Let’s get this out of the way at the start. Wonder Woman is a really, really good superhero film. When grading on a curve against the other entries in DC’s Extended Universe (which includes Suicide Squad, Man of Steel, and Batman v. Superman), this will likely feel like one of the best films ever made, but then that doesn’t set a very high bar. If we compare it to the nearly 30 other live-action films based on DC comic characters since the ’66 Batman, it’s easily in the top 6.
Wonder Woman has had the deck heavily stacked against it from the outset. Coming on the heels of three extremely poor prior DC films, Warner Bros. needed a win to keep their hopes of their wider franchise efforts alive. There have been the very vocal elements of the anti-women groups charging that women-led films will somehow lead to the downfall of western civilizations. A director that was a relative unknown quantity, with only one prior feature film credit (granted, it was for the award winning film Monster, but that was a crime drama, and Wonder Woman is a superhero action film).
Warner Bros. has had a terrible track record of second guessing their film’s creative teams. They are so hung up with watching what’s working in superhero films from other studios that they have often called back for recuts and reshoots, and those desperate moves hadn’t yet wound up doing anything but dragging their franchise down to the point where it’s head has been barely above water. This time they [largely] left director Patty Jenkins and the writing team of Allan Heinberg, Zack Snyder, and Jason Fuchs alone.
The result is a film that while not perfect (I’ll get to some points shortly), it’s a lot of fun. The story is relatively solid, the action sequences are well executed, the casting works wonderfully for the characters (with a particular nod both to the lead Gal Gadot and star Chris Pine).
The film opens with the backstory of the Amazons and their hidden island of Themyscira. A war had raged between Zeus and the god of war, Ares. To help defend mankind of Ares, Zeus created the Amazons. With Ares defeated, the Amazons remained on their island and waited for the day that he would rise again to threaten the world. We follow the young Diana / Wonder Woman through her combat training (against the wishes of her overly-protective mother, the Queen of the Amazons), as she grows. It’s like the coming of age sequence in Moana, just this time with swords, spears, and bows. In the midst of their relatively tranquil world, a damaged airplane crashes within the area of the island’s bay and Diana rescues the pilot. It turns out that the pilot is Steve Trevor (Pine), a British Spy during the late period of World War I. When he tells Diana about the war raging in the outside world she decides that it must be Ares that is behind it. She decides to help Steve escape the island so that she can hunt down the god and put an end to the war.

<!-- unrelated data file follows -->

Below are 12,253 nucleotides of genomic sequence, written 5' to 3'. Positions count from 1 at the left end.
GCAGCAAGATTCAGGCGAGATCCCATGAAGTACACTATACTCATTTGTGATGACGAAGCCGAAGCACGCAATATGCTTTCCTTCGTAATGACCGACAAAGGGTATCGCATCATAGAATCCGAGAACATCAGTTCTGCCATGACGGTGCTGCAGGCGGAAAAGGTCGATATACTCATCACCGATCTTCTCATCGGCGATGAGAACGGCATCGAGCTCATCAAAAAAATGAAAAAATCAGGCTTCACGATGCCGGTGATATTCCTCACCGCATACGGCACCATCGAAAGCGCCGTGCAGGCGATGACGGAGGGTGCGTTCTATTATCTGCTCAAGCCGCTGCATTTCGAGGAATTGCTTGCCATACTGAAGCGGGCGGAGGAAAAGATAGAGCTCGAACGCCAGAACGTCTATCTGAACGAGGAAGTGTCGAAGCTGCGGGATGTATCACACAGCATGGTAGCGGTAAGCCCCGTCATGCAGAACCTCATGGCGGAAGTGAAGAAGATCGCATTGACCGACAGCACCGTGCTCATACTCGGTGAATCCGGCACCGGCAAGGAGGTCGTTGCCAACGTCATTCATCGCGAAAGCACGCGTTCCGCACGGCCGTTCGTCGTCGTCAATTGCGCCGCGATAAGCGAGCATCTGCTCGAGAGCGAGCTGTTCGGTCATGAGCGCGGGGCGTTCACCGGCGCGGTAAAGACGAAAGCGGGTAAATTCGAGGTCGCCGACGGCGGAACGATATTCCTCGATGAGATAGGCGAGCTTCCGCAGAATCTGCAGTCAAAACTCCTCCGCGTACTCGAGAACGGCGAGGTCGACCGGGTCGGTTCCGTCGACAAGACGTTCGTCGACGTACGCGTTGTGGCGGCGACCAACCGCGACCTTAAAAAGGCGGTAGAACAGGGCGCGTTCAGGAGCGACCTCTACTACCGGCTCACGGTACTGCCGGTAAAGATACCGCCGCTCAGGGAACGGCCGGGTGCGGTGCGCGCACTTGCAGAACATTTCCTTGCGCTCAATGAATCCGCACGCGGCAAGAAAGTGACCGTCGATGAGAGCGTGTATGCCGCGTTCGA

There’s a handful of fun fish out of water scenes with a naive Diana experiencing the outside world for the first time – including dealing with her finding more appropriate clothes to wear about London than her traditional armor. While those are some of the laughs in the film, they also include some of the more disappointing lines. When Trevor puts glasses on Diana, his secretary Etta Candy (played Lucy Davis) comments “why do you put glasses on the most beautiful woman in London” – thus implying that glasses by definition reduce the beauty of anyone who wears them (and especially women). And in a second point, when Diana is asking about a corset and what it’s for, Etta says it’s to “keep your stomach in.” Diana asks “why would you want to keep your stomach in?” To which Etta replies with, “that’s something only said by someone who doesn’t have a stomach to keep in.” In both cases, they’re odd detractions in an overall film that celebrates the strength of women.
The other strange leap of logic is that when they leave the island, Trevor and Diana go to sleep, and when Diana wakes, they’re sailing down the Thames. That their small craft made it from anywhere to London in a single evening is just rather jarring.
However, other than those points, the film as a comic-based property is a great roller coaster ride. Watching the mothers and daughters who were in the audience cheering on Wonder Woman, it makes me happy to know that Hollywood has finally gotten around to giving a film like this a chance, but then I feel a bit sad that it’s taken this long to get here.
Another plus for this film is that it entirely does not suffer if someone watching it isn’t familiar with the comic source material. In the Batman and Superman films, it’s mostly an all-encompassing in-joke, where in this film, if you know the comics you will recognize various name drops, but beyond that, the story is all here, self-contained.
Note that Wonder Woman does NOT have any mid or after-credit scenes. So once the credits roll, you can head on out.
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